What is ultimate?

This is

Watch for yourself the athleticism, beauty and joy of playing ultimate.

The Rules

How you play

The Beauty of Ultimate

What Makes Ultimate So Great?

The Layout

Ultimate is perhaps the only sport in which “Getting Horizontal” is as common as getting vertical. The impressive and awe-inspiring sight never gets old as athletes routinely dive to make a catch on offense, or knock down an opponents pass on defense.

The Huck

A long, mostly full-field throw with pinpoint accuracy to a streaking cutter is a majestic and mesmerizing sight. A handler’s ability to apply the laws of physics, often times bending the disc along a curved flight path to a precise location, illustrates the skill of an elite thrower.

The Sky

The ability to sky your opponent to catch a 50/50 disc as it slowly floats in the air depends on a few factors like timing and position. But mostly it all comes down to who is the most explosive and can jump the highest.

Spirit of the Game

A unique and defining element of ultimate, Spirit of the Game places the responsibility of fair play solely on the athletes themselves, reinforcing mutual respect and trust between opponents, communication and conflict resolution skills.

Our values

What makes ultimate special


A unique and committed community is one of the defining aspects of ultimate. Time and time again, athletes will tell you they came for the sport and stayed for the community. The joyous, welcoming environment brings people together and helps form lifelong bonds for those who compete with and against each other on the ultimate field.


The main tenet of ultimate is Spirit of the Game – a concept that requires all players to know the rules, make their own calls and constantly exhibit respect for their opponents. Character is an essential part of the game – what you see and what you say matters.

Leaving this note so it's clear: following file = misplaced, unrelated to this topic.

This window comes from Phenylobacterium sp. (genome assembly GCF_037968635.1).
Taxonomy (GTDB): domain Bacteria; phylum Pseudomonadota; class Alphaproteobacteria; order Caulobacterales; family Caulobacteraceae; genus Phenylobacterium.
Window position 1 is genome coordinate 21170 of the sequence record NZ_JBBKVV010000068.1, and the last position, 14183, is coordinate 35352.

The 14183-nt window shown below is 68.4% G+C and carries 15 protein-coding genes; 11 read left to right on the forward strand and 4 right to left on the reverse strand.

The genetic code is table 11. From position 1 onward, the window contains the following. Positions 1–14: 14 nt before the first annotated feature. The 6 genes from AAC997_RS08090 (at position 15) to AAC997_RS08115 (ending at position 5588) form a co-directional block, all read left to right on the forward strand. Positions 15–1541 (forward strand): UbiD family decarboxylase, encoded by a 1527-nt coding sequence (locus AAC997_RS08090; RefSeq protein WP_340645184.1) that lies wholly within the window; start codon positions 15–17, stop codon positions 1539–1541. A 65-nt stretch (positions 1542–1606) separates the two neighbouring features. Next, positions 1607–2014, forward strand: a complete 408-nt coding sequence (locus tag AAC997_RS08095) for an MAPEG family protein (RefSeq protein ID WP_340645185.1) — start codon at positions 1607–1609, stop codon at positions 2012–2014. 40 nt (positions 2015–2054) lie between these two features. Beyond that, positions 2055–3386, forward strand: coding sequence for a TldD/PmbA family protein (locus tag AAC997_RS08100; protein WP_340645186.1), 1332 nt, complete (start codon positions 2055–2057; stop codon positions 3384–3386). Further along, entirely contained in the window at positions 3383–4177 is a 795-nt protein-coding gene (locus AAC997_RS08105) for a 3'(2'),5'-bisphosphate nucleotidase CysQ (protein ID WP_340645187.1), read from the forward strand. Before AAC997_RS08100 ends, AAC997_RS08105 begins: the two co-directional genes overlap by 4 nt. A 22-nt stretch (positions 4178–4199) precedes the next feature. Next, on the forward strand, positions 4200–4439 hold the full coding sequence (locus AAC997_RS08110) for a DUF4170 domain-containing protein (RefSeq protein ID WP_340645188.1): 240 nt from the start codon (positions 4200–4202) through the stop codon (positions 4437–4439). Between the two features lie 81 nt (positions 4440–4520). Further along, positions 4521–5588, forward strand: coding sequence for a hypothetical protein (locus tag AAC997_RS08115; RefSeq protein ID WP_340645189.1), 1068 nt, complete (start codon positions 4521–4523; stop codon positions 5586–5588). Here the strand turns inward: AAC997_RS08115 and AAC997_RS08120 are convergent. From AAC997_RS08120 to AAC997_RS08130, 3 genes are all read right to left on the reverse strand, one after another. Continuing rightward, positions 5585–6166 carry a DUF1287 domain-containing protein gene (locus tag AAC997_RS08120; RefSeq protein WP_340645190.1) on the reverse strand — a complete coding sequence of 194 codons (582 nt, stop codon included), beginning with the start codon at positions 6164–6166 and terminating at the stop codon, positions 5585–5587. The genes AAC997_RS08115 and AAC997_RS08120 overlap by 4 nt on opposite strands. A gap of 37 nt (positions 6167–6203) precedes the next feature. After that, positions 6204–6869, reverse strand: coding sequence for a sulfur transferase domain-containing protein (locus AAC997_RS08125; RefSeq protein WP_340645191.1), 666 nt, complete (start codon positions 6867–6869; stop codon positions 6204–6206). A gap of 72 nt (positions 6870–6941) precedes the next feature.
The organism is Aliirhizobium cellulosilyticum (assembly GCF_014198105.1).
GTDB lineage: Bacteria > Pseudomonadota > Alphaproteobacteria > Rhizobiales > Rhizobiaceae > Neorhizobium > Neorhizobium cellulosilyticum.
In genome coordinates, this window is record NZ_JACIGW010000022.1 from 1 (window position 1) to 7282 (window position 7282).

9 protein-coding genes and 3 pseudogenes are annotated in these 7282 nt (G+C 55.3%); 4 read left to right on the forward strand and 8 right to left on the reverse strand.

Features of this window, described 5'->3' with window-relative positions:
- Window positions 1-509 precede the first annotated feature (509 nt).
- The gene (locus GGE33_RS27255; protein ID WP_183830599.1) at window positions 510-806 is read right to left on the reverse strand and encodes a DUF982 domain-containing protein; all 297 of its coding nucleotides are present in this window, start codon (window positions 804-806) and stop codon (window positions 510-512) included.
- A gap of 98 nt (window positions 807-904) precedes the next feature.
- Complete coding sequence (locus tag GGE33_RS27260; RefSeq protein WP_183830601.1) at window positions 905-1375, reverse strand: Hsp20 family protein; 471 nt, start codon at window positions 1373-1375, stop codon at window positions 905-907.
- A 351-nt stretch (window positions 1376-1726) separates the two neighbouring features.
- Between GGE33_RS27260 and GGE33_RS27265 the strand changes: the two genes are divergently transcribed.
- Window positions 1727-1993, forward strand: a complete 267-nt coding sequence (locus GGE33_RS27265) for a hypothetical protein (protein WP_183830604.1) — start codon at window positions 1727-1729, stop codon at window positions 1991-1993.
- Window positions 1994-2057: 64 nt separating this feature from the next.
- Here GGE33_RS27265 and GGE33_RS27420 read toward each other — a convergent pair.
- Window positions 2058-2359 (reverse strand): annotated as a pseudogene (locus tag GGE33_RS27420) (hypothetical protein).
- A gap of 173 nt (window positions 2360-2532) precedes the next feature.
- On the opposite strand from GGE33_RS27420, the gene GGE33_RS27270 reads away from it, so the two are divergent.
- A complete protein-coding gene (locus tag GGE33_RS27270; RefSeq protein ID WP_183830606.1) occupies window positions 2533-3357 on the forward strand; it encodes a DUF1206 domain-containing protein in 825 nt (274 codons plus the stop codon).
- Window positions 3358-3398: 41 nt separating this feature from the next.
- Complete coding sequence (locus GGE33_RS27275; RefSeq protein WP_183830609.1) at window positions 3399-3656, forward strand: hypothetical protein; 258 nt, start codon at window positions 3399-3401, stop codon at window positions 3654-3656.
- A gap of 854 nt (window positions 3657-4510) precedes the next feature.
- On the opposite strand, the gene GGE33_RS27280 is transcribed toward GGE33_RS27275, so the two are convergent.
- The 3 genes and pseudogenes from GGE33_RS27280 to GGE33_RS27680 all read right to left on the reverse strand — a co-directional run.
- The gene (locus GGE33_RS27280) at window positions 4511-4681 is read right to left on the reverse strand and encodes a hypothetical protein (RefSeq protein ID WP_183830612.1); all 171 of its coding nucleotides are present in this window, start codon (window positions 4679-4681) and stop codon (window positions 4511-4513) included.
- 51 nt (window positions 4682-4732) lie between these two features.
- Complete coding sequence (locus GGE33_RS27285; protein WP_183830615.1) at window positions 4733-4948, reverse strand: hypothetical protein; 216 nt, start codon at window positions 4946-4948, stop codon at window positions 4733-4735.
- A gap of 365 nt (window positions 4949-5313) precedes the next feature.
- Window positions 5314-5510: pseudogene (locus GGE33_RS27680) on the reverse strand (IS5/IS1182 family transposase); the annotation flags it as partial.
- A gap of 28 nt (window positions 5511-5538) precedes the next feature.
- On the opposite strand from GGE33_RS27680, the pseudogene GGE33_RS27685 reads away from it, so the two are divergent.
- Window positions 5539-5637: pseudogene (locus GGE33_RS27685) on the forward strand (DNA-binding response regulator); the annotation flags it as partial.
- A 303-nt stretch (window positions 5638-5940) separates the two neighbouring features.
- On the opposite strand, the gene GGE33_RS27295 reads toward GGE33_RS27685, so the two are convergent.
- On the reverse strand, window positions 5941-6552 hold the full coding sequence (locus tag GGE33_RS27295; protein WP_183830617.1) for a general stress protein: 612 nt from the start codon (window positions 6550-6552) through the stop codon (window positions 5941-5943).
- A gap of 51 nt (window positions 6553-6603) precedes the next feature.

Ultimate is an excellent athletic outlet – running, sprinting, jumping, laying out and more are all major parts of the game. Athletes are able to experience it all at levels from local recreational play to world championships.

Ultimate Terminology

Get to know the lingo

Click on a term to learn more.


Occurs when a player leaves his or her feet and dives in an attempt to catch the disc or create a defensive block

A flick throw with a lot of outside-in bend, which causes the disc to rapidly descend at a vertical angle

When the team that starts the point on defense scores a goal during that point

A throw made to other side of the field from what is being forced by the marker

The spot where play may be initiated when a pull lands out of bounds, typically 15 or 20 yards from the front of the offense’s end zone and in the center of the field (yardage varies based on individual tournament rules); players have the option of making this call or taking the disc on the sideline closest to where it lands

A defensive score, occurs when a defender catches the disc in the opposing team’s end zone


The wall of defenders that surround the thrower in a zone defense; the wall typically consists of 3 players, but variations with 2 or 4 defenders are also common

Player typically responsible for making cuts in toward the thrower to receive the disc